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CXCL12 / CXCR4 / CXCR7 chemokine axis and cancer progression

Cancer and Metastasis Reviews Aims and scope Submit manuscript

An Erratum to this article was published on 12 November 2010

Abstract

Chemokines, small pro-inflammatory chemoattractant cytokines that bind to specific G-protein-coupled seven-span transmembrane receptors, are major regulators of cell trafficking and adhesion. The chemokine CXCL12 (also called stromal-derived factor-1) is an important α-chemokine that binds primarily to its cognate receptor CXCR4 and thus regulates the trafficking of normal and malignant cells. For many years, it was believed that CXCR4 was the only receptor for CXCL12. Yet, recent work has demonstrated that CXCL12 also binds to another seven-transmembrane span receptor called CXCR7. Our group and others have established critical roles for CXCR4 and CXCR7 on mediating tumor metastasis in several types of cancers, in addition to their contributions as biomarkers of tumor behavior as well as potential therapeutic targets. Here, we review the current concepts regarding the role of CXCL12 / CXCR4 / CXCR7 axis activation, which regulates the pattern of tumor growth and metastatic spread to organs expressing high levels of CXCL12 to develop secondary tumors. We also summarize recent therapeutic approaches to target these receptors and/or their ligands.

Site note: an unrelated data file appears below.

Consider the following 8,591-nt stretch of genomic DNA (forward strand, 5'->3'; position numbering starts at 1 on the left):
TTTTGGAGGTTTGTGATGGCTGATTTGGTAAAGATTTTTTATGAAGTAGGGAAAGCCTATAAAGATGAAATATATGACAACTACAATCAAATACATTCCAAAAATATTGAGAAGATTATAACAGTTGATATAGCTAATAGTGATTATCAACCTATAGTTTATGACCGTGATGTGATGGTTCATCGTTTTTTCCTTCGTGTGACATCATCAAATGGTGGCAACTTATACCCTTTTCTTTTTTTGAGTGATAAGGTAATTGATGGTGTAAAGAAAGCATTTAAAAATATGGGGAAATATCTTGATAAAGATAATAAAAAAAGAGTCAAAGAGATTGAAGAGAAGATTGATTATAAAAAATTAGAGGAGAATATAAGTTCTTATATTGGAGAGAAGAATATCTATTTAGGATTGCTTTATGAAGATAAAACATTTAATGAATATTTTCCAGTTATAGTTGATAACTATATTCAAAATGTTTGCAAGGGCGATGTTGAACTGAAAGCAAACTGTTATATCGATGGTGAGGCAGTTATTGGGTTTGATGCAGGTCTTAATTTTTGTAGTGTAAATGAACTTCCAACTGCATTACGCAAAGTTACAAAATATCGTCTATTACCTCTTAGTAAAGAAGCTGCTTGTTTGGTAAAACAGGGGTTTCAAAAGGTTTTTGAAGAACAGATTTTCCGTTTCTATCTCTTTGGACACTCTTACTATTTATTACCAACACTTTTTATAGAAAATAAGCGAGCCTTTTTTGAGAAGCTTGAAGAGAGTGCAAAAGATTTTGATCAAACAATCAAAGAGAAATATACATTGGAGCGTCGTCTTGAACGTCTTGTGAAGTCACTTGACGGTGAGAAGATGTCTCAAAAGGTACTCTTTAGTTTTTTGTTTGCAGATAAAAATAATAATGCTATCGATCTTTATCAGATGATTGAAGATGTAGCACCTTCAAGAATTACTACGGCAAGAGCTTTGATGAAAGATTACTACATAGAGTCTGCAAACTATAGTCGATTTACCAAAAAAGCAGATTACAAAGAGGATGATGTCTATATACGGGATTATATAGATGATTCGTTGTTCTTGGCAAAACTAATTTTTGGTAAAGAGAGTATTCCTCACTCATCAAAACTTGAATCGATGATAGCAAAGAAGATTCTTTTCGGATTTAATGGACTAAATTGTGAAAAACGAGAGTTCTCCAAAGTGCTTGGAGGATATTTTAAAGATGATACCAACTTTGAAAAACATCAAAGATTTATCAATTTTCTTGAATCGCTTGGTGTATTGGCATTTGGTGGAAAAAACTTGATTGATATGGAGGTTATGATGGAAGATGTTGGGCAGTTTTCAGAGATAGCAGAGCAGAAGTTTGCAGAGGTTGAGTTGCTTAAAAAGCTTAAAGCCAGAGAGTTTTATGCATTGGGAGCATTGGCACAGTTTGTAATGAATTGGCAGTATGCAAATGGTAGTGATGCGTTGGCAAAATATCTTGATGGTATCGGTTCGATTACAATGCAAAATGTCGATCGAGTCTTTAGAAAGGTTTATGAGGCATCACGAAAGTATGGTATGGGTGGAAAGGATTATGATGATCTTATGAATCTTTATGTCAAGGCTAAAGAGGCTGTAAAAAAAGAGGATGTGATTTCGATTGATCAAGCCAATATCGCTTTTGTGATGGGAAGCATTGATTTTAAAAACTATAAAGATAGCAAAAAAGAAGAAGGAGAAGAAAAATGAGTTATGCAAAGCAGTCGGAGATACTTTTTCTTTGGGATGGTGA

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Acknowledgements

We apologize to the many authors whose excellent work we could not cite owing to space limitation. Research in the authors’ laboratory is supported by the National Natural funding of China (30973012,81071747), National key program (973) for Basic Research of China (NO2010CB504300), Shanghai Education Committee Key Discipline and Specialties Foundation Project Number J50208, and Shanghai Pujiang Program (10PJ1406400). Taichman and Pienta are supported by the National Cancer Institute (CA93900).

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An erratum to this article can be found at http://dx.doi.org/10.1007/s10555-010-9266-8

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Sun, X., Cheng, G., Hao, M. et al. CXCL12 / CXCR4 / CXCR7 chemokine axis and cancer progression. Cancer Metastasis Rev 29, 709–722 (2010). https://doi.org/10.1007/s10555-010-9256-x

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